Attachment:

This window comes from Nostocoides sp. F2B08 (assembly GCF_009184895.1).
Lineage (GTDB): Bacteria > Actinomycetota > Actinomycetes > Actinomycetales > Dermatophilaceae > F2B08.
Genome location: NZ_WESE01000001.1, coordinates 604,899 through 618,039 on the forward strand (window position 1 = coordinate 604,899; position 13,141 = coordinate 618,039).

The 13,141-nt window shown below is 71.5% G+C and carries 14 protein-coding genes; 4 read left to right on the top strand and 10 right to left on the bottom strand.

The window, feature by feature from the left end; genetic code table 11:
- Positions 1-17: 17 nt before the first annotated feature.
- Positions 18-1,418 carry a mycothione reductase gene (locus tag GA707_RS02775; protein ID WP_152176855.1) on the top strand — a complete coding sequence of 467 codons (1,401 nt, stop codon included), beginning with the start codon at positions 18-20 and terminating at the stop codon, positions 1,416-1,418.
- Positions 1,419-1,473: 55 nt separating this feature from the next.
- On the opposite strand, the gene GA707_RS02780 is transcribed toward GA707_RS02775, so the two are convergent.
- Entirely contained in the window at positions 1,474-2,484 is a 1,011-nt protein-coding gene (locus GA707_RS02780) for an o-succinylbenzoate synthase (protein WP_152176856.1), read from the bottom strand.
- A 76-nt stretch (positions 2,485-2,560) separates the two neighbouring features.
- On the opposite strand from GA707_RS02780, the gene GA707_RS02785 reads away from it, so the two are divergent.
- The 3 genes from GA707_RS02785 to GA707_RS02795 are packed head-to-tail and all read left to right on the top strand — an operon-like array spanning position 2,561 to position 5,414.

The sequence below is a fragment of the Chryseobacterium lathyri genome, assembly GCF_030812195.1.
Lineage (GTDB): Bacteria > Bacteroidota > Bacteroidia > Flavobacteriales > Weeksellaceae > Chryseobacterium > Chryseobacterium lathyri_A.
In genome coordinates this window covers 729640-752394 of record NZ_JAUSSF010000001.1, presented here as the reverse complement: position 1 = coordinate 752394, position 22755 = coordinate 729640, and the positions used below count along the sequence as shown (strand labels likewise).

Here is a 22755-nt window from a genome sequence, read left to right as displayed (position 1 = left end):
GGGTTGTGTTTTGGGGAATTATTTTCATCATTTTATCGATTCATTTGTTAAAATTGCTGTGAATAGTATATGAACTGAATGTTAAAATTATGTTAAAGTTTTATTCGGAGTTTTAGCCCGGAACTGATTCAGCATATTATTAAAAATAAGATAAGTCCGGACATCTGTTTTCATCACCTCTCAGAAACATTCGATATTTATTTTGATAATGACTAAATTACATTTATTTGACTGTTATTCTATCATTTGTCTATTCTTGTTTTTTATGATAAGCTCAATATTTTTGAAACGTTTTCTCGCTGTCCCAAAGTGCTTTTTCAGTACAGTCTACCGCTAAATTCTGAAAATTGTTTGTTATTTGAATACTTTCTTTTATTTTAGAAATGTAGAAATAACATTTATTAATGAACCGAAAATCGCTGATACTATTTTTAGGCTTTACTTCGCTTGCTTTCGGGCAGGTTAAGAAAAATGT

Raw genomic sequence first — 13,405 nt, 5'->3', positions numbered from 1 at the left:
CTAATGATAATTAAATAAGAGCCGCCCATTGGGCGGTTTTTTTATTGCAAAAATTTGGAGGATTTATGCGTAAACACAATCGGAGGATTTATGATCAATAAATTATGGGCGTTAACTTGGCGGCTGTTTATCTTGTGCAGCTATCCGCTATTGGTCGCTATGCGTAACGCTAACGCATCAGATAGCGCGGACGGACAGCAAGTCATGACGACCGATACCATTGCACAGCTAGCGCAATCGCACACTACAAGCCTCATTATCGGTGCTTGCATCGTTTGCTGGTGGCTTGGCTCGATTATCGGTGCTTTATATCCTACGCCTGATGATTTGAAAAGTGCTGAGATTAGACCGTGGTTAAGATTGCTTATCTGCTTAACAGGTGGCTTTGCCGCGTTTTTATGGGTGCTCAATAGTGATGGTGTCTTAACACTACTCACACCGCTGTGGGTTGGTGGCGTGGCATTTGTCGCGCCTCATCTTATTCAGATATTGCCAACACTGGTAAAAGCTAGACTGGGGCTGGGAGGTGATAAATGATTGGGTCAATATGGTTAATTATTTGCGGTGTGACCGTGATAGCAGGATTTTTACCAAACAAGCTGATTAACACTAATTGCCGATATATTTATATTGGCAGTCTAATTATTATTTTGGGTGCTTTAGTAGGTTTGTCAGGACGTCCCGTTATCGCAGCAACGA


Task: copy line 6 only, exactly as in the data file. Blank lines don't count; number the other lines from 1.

- Positions 1-17: 17 nt before the first annotated feature.